Friday, December 05, 2008

Permutations: (2 ^ 1) ^ (2 ^ 4)

In the last few hours I have become increasingly interested in waveform permutations based on low bit resolution and low sample rate constraints - to be more specific, I have become interested in hearing all of the permutations of a given set.

So let's get the ball rolling.

65,536 Possibilities
I have named my first example (2 ^ 1) ^ (2 ^ 4). That is because this is the total number of waveforms present in this set. This particular set is defined as being 1 bit in depth (hence the "2 ^ 1") and has a waveform length of 16 (hence the "2 ^ 4").

In other words, it is a sonification of all possible 16-bit words(from 0x0000 to 0xFFFF) when represented as a continuous 1-bit waveform. Each waveform is only played once - ie. each 16-bit long number is not repeated.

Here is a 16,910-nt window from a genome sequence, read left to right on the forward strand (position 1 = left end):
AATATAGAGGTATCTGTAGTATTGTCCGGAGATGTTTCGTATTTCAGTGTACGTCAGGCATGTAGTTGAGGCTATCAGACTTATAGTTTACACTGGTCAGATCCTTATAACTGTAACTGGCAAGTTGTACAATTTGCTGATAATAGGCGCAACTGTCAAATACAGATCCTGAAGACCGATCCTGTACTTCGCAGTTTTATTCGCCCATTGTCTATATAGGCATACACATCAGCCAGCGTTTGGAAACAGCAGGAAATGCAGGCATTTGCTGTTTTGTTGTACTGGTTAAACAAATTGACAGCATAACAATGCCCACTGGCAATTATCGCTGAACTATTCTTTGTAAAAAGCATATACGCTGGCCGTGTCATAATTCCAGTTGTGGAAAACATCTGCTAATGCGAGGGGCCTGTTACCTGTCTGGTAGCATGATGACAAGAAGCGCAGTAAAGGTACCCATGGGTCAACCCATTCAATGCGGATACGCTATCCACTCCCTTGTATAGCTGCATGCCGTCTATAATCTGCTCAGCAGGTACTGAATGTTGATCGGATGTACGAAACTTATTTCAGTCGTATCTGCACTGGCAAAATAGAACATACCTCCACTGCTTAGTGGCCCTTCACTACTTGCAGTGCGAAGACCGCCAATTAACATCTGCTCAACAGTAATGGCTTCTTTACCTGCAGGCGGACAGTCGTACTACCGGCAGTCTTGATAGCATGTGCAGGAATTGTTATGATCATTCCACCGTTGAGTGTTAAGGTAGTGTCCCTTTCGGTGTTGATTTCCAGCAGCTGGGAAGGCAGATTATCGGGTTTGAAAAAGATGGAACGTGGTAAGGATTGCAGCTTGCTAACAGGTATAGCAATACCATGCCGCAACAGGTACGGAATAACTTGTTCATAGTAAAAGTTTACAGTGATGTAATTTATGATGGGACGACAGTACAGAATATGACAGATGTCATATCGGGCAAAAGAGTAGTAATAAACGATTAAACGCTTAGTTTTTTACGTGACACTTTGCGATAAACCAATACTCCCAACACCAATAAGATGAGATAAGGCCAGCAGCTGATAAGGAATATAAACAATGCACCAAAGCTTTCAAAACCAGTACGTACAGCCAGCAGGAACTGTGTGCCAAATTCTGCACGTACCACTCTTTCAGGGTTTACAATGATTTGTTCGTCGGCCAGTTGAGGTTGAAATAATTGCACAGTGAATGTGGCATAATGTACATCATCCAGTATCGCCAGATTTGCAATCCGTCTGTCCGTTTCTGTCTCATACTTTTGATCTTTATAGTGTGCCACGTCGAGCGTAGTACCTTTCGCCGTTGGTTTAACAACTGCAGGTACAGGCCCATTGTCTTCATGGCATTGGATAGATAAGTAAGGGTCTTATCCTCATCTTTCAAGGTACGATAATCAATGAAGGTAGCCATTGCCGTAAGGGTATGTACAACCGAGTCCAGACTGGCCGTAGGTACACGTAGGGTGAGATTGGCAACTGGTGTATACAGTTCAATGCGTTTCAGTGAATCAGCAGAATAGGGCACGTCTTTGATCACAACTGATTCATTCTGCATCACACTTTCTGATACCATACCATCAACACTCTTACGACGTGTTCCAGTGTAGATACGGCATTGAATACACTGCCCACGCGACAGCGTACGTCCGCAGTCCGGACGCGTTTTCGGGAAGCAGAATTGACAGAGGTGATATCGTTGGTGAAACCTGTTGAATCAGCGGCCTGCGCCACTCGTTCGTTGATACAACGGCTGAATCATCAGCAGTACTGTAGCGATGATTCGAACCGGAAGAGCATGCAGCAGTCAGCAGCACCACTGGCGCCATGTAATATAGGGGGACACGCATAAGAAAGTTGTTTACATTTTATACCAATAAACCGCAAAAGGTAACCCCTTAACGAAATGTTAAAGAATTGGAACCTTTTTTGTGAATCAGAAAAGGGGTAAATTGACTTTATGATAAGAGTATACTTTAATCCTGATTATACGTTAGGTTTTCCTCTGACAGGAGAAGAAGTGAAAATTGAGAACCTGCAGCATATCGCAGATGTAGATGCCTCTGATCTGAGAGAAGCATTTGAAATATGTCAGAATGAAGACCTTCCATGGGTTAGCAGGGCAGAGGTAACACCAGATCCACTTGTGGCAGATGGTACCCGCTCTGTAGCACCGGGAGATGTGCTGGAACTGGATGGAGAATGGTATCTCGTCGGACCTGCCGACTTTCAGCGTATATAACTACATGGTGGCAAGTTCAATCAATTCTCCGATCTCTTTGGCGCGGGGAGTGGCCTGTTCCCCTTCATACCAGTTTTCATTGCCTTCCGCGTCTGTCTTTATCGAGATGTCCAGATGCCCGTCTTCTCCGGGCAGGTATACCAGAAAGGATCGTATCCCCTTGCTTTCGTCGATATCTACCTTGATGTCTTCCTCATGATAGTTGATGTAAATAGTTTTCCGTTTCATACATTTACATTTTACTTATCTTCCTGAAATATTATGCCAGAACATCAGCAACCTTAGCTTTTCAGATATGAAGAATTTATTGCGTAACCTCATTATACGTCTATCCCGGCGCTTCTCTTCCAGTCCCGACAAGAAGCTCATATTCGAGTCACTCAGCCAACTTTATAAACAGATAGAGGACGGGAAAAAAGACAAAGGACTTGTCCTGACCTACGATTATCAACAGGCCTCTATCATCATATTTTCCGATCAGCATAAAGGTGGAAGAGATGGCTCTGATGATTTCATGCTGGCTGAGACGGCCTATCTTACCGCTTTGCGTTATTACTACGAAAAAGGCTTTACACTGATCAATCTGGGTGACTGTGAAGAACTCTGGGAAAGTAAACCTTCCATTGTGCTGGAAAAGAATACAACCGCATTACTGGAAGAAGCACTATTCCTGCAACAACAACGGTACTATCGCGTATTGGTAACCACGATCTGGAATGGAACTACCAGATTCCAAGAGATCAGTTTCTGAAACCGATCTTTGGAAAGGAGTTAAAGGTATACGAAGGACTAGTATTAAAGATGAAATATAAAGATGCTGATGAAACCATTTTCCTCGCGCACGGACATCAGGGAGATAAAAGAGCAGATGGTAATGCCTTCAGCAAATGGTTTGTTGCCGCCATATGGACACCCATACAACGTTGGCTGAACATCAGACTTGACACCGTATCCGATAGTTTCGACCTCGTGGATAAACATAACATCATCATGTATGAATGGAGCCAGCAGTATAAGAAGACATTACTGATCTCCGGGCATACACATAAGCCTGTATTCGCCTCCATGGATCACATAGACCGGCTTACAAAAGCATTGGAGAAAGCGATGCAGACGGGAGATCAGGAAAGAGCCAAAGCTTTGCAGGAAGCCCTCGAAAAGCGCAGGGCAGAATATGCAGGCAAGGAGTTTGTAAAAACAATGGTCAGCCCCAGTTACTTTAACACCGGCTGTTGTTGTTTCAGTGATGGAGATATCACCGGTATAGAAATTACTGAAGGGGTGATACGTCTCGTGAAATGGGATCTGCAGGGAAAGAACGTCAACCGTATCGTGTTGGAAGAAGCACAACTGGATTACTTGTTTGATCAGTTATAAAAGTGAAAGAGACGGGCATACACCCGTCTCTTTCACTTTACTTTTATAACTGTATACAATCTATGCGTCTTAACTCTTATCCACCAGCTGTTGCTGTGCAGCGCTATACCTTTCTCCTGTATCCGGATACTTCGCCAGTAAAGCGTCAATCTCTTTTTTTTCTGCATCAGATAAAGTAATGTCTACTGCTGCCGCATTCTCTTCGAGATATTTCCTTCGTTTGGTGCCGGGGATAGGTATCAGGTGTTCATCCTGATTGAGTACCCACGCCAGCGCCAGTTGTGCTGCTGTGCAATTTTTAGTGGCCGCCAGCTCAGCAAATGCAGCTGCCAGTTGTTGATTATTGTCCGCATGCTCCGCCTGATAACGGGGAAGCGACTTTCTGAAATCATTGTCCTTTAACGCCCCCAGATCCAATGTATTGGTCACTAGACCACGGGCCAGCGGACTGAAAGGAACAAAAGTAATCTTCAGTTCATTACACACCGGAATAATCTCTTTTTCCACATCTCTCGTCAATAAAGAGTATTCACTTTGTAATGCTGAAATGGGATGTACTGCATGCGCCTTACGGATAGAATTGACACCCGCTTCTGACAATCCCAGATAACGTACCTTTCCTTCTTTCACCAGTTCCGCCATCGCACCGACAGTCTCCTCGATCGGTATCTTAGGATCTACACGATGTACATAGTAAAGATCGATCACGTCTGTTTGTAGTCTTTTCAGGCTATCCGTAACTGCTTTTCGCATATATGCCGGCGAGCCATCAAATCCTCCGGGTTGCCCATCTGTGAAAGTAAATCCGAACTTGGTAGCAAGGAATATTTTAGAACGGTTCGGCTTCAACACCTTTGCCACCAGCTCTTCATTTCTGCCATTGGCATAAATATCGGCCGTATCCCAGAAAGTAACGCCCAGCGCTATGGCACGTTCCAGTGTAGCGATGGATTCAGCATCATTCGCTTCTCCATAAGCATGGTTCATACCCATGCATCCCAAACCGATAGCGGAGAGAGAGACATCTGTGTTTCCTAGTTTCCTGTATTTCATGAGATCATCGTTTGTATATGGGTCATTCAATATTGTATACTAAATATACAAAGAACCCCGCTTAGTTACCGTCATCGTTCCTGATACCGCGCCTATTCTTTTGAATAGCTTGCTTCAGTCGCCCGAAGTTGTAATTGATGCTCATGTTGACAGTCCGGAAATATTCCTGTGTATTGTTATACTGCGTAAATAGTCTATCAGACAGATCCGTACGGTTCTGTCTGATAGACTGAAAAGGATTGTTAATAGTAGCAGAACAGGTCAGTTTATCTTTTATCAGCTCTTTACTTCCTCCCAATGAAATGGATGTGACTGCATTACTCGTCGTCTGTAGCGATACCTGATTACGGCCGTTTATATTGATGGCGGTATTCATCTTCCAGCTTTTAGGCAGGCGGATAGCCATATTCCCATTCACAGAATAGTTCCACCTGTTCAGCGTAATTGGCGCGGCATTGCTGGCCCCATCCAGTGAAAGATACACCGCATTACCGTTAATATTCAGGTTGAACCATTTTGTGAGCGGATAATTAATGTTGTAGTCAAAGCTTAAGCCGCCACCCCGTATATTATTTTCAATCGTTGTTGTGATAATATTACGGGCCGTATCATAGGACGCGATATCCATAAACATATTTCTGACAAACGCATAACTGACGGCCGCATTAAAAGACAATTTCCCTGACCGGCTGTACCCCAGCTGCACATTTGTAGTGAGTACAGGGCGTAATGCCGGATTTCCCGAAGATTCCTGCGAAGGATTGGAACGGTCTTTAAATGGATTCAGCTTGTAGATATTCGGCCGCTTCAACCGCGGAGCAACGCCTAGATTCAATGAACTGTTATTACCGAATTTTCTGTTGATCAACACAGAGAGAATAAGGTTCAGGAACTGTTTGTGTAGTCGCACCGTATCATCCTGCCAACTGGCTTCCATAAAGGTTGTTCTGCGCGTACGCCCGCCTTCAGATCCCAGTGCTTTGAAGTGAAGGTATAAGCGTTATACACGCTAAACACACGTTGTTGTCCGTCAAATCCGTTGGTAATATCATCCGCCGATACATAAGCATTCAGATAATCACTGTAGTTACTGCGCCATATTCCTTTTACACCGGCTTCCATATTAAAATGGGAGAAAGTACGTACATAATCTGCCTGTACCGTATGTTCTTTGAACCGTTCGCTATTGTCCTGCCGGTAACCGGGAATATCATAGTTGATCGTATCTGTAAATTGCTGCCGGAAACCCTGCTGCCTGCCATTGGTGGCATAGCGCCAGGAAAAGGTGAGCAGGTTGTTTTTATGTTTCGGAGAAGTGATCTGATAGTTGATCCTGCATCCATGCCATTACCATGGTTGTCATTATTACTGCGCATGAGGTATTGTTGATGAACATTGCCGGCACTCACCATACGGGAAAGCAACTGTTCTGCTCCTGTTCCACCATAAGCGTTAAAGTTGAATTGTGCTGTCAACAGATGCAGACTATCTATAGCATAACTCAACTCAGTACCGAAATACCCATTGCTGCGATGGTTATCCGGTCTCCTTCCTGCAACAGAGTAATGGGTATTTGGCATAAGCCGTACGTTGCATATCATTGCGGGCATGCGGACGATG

Personally, I find the resulting audio output almost hypnotising but I am sure others will disagree.

Practical Realisation
I have realised this outcome on a Sega Master System II console. The audio that you can download below was recorded directly from hardware.

Download: (2 ^ 1) ^ (2 ^ 4)


Tom said...

1-bit synthesis!!

Check out:

The One Bit Groovebox if you haven't already. It's a great little synth, I'm working on hacking in MIDI support...

threv said...

The requested URL /_other/downloads/mp3s/permutations/01 2^1 ^ 2^4 .mp3 was not found on this server.

Additionally, a 404 Not Found error was encountered while trying to use an ErrorDocument to handle the request.

Sebastian Tomczak said...

Tom: Thanks for the link! Yeah I've seen that one before :)

Threv: The link works for me... maybe try a different browser?